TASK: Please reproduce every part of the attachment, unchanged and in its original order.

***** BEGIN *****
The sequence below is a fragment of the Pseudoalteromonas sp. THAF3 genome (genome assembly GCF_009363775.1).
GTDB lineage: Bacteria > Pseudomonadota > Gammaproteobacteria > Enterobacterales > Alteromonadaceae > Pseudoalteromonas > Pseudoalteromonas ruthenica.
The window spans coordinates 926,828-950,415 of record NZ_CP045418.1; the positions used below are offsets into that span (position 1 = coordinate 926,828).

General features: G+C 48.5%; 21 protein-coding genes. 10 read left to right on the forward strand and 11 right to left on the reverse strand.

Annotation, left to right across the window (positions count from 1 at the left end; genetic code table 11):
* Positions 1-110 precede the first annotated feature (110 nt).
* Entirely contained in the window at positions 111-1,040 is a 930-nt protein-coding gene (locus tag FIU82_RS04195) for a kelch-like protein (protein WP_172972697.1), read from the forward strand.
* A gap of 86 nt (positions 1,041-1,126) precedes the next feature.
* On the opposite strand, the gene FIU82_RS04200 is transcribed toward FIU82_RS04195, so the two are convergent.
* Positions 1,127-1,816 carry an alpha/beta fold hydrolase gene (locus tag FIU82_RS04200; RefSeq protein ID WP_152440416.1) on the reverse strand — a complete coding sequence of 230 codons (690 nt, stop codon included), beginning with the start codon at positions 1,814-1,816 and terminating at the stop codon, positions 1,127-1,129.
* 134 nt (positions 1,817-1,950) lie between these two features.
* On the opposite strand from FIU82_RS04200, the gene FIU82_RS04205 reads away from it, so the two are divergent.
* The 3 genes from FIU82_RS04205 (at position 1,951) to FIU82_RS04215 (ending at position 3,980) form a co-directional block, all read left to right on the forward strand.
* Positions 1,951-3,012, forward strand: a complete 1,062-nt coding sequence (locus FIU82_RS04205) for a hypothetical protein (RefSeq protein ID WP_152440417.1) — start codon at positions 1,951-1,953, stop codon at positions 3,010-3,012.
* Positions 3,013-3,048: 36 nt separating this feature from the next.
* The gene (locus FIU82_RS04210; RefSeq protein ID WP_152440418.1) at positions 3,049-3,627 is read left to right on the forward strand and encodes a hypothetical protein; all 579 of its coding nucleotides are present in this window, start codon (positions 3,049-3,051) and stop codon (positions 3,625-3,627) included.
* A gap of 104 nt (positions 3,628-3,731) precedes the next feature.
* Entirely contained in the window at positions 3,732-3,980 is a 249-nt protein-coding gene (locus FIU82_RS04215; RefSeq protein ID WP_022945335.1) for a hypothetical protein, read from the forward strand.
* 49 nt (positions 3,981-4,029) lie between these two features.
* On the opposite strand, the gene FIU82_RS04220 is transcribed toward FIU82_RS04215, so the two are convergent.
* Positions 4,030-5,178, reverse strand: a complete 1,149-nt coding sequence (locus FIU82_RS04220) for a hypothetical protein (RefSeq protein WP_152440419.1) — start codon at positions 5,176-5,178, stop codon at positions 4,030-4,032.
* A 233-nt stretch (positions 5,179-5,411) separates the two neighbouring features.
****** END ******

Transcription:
The sequence below is a fragment of the Pseudoalteromonas sp. THAF3 genome (genome assembly GCF_009363775.1).
GTDB lineage: Bacteria > Pseudomonadota > Gammaproteobacteria > Enterobacterales > Alteromonadaceae > Pseudoalteromonas > Pseudoalteromonas ruthenica.
The window spans coordinates 926,828-950,415 of record NZ_CP045418.1; the positions used below are offsets into that span (position 1 = coordinate 926,828).

General features: G+C 48.5%; 21 protein-coding genes. 10 read left to right on the forward strand and 11 right to left on the reverse strand.

Annotation, left to right across the window (positions count from 1 at the left end; genetic code table 11):
* Positions 1-110 precede the first annotated feature (110 nt).
* Entirely contained in the window at positions 111-1,040 is a 930-nt protein-coding gene (locus tag FIU82_RS04195) for a kelch-like protein (protein WP_172972697.1), read from the forward strand.
* A gap of 86 nt (positions 1,041-1,126) precedes the next feature.
* On the opposite strand, the gene FIU82_RS04200 is transcribed toward FIU82_RS04195, so the two are convergent.
* Positions 1,127-1,816 carry an alpha/beta fold hydrolase gene (locus tag FIU82_RS04200; RefSeq protein ID WP_152440416.1) on the reverse strand — a complete coding sequence of 230 codons (690 nt, stop codon included), beginning with the start codon at positions 1,814-1,816 and terminating at the stop codon, positions 1,127-1,129.
* 134 nt (positions 1,817-1,950) lie between these two features.
* On the opposite strand from FIU82_RS04200, the gene FIU82_RS04205 reads away from it, so the two are divergent.
* The 3 genes from FIU82_RS04205 (at position 1,951) to FIU82_RS04215 (ending at position 3,980) form a co-directional block, all read left to right on the forward strand.
* Positions 1,951-3,012, forward strand: a complete 1,062-nt coding sequence (locus FIU82_RS04205) for a hypothetical protein (RefSeq protein ID WP_152440417.1) — start codon at positions 1,951-1,953, stop codon at positions 3,010-3,012.
* Positions 3,013-3,048: 36 nt separating this feature from the next.
* The gene (locus FIU82_RS04210; RefSeq protein ID WP_152440418.1) at positions 3,049-3,627 is read left to right on the forward strand and encodes a hypothetical protein; all 579 of its coding nucleotides are present in this window, start codon (positions 3,049-3,051) and stop codon (positions 3,625-3,627) included.
* A gap of 104 nt (positions 3,628-3,731) precedes the next feature.
* Entirely contained in the window at positions 3,732-3,980 is a 249-nt protein-coding gene (locus FIU82_RS04215; RefSeq protein ID WP_022945335.1) for a hypothetical protein, read from the forward strand.
* 49 nt (positions 3,981-4,029) lie between these two features.
* On the opposite strand, the gene FIU82_RS04220 is transcribed toward FIU82_RS04215, so the two are convergent.
* Positions 4,030-5,178, reverse strand: a complete 1,149-nt coding sequence (locus FIU82_RS04220) for a hypothetical protein (RefSeq protein WP_152440419.1) — start codon at positions 5,176-5,178, stop codon at positions 4,030-4,032.
* A 233-nt stretch (positions 5,179-5,411) separates the two neighbouring features.